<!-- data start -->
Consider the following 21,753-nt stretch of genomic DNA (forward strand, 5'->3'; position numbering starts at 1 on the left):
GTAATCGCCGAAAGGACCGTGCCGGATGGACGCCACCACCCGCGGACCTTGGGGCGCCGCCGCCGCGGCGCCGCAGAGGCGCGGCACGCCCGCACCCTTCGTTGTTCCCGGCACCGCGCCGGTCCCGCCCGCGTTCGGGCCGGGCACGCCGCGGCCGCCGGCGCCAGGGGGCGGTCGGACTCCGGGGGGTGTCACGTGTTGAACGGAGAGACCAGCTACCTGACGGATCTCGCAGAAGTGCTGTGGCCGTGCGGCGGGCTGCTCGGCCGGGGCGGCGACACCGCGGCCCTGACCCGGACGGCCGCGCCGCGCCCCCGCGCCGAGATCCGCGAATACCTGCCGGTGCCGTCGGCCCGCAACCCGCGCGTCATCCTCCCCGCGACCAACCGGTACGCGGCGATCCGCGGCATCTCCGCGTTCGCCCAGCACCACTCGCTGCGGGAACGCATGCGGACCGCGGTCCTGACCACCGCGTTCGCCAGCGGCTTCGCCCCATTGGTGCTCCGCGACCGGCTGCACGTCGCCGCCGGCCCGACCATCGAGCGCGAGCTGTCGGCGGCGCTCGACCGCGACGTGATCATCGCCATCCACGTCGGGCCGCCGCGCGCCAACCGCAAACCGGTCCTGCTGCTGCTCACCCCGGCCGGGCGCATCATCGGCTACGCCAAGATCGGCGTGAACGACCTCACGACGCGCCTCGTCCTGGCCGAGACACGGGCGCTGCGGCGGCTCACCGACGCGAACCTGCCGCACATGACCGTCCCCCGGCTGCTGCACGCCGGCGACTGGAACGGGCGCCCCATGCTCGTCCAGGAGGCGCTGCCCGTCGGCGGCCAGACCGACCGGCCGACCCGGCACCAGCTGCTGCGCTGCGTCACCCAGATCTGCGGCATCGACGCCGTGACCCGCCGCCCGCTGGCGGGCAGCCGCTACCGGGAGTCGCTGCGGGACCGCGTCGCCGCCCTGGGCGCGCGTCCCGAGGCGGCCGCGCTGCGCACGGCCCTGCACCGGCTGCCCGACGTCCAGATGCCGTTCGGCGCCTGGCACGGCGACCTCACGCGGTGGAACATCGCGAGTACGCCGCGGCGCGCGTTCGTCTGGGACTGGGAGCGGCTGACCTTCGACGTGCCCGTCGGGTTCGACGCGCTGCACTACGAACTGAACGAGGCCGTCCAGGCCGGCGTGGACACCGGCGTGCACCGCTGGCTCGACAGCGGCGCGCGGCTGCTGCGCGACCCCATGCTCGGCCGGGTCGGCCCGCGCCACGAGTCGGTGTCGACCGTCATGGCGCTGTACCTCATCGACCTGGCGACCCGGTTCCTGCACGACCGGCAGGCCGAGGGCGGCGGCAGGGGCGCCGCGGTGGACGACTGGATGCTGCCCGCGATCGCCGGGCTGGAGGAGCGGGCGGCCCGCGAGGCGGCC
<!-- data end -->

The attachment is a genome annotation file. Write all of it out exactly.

Consider the following 21,753-nt stretch of genomic DNA (forward strand, 5'->3'; position numbering starts at 1 on the left):
GTAATCGCCGAAAGGACCGTGCCGGATGGACGCCACCACCCGCGGACCTTGGGGCGCCGCCGCCGCGGCGCCGCAGAGGCGCGGCACGCCCGCACCCTTCGTTGTTCCCGGCACCGCGCCGGTCCCGCCCGCGTTCGGGCCGGGCACGCCGCGGCCGCCGGCGCCAGGGGGCGGTCGGACTCCGGGGGGTGTCACGTGTTGAACGGAGAGACCAGCTACCTGACGGATCTCGCAGAAGTGCTGTGGCCGTGCGGCGGGCTGCTCGGCCGGGGCGGCGACACCGCGGCCCTGACCCGGACGGCCGCGCCGCGCCCCCGCGCCGAGATCCGCGAATACCTGCCGGTGCCGTCGGCCCGCAACCCGCGCGTCATCCTCCCCGCGACCAACCGGTACGCGGCGATCCGCGGCATCTCCGCGTTCGCCCAGCACCACTCGCTGCGGGAACGCATGCGGACCGCGGTCCTGACCACCGCGTTCGCCAGCGGCTTCGCCCCATTGGTGCTCCGCGACCGGCTGCACGTCGCCGCCGGCCCGACCATCGAGCGCGAGCTGTCGGCGGCGCTCGACCGCGACGTGATCATCGCCATCCACGTCGGGCCGCCGCGCGCCAACCGCAAACCGGTCCTGCTGCTGCTCACCCCGGCCGGGCGCATCATCGGCTACGCCAAGATCGGCGTGAACGACCTCACGACGCGCCTCGTCCTGGCCGAGACACGGGCGCTGCGGCGGCTCACCGACGCGAACCTGCCGCACATGACCGTCCCCCGGCTGCTGCACGCCGGCGACTGGAACGGGCGCCCCATGCTCGTCCAGGAGGCGCTGCCCGTCGGCGGCCAGACCGACCGGCCGACCCGGCACCAGCTGCTGCGCTGCGTCACCCAGATCTGCGGCATCGACGCCGTGACCCGCCGCCCGCTGGCGGGCAGCCGCTACCGGGAGTCGCTGCGGGACCGCGTCGCCGCCCTGGGCGCGCGTCCCGAGGCGGCCGCGCTGCGCACGGCCCTGCACCGGCTGCCCGACGTCCAGATGCCGTTCGGCGCCTGGCACGGCGACCTCACGCGGTGGAACATCGCGAGTACGCCGCGGCGCGCGTTCGTCTGGGACTGGGAGCGGCTGACCTTCGACGTGCCCGTCGGGTTCGACGCGCTGCACTACGAACTGAACGAGGCCGTCCAGGCCGGCGTGGACACCGGCGTGCACCGCTGGCTCGACAGCGGCGCGCGGCTGCTGCGCGACCCCATGCTCGGCCGGGTCGGCCCGCGCCACGAGTCGGTGTCGACCGTCATGGCGCTGTACCTCATCGACCTGGCGACCCGGTTCCTGCACGACCGGCAGGCCGAGGGCGGCGGCAGGGGCGCCGCGGTGGACGACTGGATGCTGCCCGCGATCGCCGGGCTGGAGGAGCGGGCGGCCCGCGAGGCGGCC